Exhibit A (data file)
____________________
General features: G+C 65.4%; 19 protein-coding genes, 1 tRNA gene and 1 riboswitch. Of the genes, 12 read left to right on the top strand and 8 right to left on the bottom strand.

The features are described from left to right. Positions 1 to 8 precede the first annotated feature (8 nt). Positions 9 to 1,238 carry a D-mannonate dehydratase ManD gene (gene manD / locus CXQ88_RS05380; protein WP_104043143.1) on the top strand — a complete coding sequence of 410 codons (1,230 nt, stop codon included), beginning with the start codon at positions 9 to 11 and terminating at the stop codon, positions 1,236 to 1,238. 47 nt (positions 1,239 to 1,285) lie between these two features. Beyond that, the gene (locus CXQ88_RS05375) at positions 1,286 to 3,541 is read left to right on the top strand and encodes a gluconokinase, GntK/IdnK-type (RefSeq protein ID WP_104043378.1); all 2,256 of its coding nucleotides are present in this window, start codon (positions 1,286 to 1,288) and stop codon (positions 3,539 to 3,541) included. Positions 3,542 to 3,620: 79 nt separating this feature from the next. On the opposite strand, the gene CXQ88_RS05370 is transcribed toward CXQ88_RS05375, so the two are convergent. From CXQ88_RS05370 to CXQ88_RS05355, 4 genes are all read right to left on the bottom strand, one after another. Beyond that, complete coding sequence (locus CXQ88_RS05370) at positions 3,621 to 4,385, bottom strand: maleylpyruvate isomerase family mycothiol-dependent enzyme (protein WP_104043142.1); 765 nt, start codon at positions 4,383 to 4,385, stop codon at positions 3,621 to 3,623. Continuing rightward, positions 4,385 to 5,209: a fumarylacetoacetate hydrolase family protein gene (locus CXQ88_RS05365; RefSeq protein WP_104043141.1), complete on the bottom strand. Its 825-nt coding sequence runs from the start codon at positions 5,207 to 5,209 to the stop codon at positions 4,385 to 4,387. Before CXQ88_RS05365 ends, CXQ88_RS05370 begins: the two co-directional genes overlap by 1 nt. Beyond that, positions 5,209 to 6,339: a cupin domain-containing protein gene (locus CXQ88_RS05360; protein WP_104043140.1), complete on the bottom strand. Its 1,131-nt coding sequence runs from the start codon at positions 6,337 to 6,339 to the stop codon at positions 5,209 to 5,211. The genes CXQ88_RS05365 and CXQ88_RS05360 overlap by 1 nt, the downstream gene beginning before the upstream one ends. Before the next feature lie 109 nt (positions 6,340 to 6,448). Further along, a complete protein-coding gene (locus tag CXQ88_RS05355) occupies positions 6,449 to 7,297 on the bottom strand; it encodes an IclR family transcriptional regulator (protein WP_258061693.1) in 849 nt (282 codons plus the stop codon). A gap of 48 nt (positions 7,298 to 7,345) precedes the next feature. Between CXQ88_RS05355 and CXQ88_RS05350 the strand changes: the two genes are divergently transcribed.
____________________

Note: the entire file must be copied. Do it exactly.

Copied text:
General features: G+C 65.4%; 19 protein-coding genes, 1 tRNA gene and 1 riboswitch. Of the genes, 12 read left to right on the top strand and 8 right to left on the bottom strand.

The features are described from left to right. Positions 1 to 8 precede the first annotated feature (8 nt). Positions 9 to 1,238 carry a D-mannonate dehydratase ManD gene (gene manD / locus CXQ88_RS05380; protein WP_104043143.1) on the top strand — a complete coding sequence of 410 codons (1,230 nt, stop codon included), beginning with the start codon at positions 9 to 11 and terminating at the stop codon, positions 1,236 to 1,238. 47 nt (positions 1,239 to 1,285) lie between these two features. Beyond that, the gene (locus CXQ88_RS05375) at positions 1,286 to 3,541 is read left to right on the top strand and encodes a gluconokinase, GntK/IdnK-type (RefSeq protein ID WP_104043378.1); all 2,256 of its coding nucleotides are present in this window, start codon (positions 1,286 to 1,288) and stop codon (positions 3,539 to 3,541) included. Positions 3,542 to 3,620: 79 nt separating this feature from the next. On the opposite strand, the gene CXQ88_RS05370 is transcribed toward CXQ88_RS05375, so the two are convergent. From CXQ88_RS05370 to CXQ88_RS05355, 4 genes are all read right to left on the bottom strand, one after another. Beyond that, complete coding sequence (locus CXQ88_RS05370) at positions 3,621 to 4,385, bottom strand: maleylpyruvate isomerase family mycothiol-dependent enzyme (protein WP_104043142.1); 765 nt, start codon at positions 4,383 to 4,385, stop codon at positions 3,621 to 3,623. Continuing rightward, positions 4,385 to 5,209: a fumarylacetoacetate hydrolase family protein gene (locus CXQ88_RS05365; RefSeq protein WP_104043141.1), complete on the bottom strand. Its 825-nt coding sequence runs from the start codon at positions 5,207 to 5,209 to the stop codon at positions 4,385 to 4,387. Before CXQ88_RS05365 ends, CXQ88_RS05370 begins: the two co-directional genes overlap by 1 nt. Beyond that, positions 5,209 to 6,339: a cupin domain-containing protein gene (locus CXQ88_RS05360; protein WP_104043140.1), complete on the bottom strand. Its 1,131-nt coding sequence runs from the start codon at positions 6,337 to 6,339 to the stop codon at positions 5,209 to 5,211. The genes CXQ88_RS05365 and CXQ88_RS05360 overlap by 1 nt, the downstream gene beginning before the upstream one ends. Before the next feature lie 109 nt (positions 6,340 to 6,448). Further along, a complete protein-coding gene (locus tag CXQ88_RS05355) occupies positions 6,449 to 7,297 on the bottom strand; it encodes an IclR family transcriptional regulator (protein WP_258061693.1) in 849 nt (282 codons plus the stop codon). A gap of 48 nt (positions 7,298 to 7,345) precedes the next feature. Between CXQ88_RS05355 and CXQ88_RS05350 the strand changes: the two genes are divergently transcribed.